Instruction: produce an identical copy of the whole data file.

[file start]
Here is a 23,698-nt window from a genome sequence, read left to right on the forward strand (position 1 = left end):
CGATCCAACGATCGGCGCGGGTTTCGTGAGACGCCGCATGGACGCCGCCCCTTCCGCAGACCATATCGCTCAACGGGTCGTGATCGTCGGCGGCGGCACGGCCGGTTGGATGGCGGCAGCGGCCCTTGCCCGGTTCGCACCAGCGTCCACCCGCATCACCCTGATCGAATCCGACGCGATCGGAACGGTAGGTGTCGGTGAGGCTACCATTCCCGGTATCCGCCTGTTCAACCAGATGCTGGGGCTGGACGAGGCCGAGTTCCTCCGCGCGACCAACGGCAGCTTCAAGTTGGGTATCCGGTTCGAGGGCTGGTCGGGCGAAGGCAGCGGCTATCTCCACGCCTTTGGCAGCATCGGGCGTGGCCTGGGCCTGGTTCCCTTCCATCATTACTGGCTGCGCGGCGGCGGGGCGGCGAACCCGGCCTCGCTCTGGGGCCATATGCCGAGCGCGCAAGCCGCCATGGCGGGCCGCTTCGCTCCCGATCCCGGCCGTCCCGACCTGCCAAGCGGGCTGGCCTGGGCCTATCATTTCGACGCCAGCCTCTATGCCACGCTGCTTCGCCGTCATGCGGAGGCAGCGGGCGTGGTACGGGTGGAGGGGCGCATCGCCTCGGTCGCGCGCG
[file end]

Here is a 23,698-nt window from a genome sequence, read left to right on the forward strand (position 1 = left end):
CGATCCAACGATCGGCGCGGGTTTCGTGAGACGCCGCATGGACGCCGCCCCTTCCGCAGACCATATCGCTCAACGGGTCGTGATCGTCGGCGGCGGCACGGCCGGTTGGATGGCGGCAGCGGCCCTTGCCCGGTTCGCACCAGCGTCCACCCGCATCACCCTGATCGAATCCGACGCGATCGGAACGGTAGGTGTCGGTGAGGCTACCATTCCCGGTATCCGCCTGTTCAACCAGATGCTGGGGCTGGACGAGGCCGAGTTCCTCCGCGCGACCAACGGCAGCTTCAAGTTGGGTATCCGGTTCGAGGGCTGGTCGGGCGAAGGCAGCGGCTATCTCCACGCCTTTGGCAGCATCGGGCGTGGCCTGGGCCTGGTTCCCTTCCATCATTACTGGCTGCGCGGCGGCGGGGCGGCGAACCCGGCCTCGCTCTGGGGCCATATGCCGAGCGCGCAAGCCGCCATGGCGGGCCGCTTCGCTCCCGATCCCGGCCGTCCCGACCTGCCAAGCGGGCTGGCCTGGGCCTATCATTTCGACGCCAGCCTCTATGCCACGCTGCTTCGCCGTCATGCGGAGGCAGCGGGCGTGGTACGGGTGGAGGGGCGCATCGCCTCGGTCGCGCGCG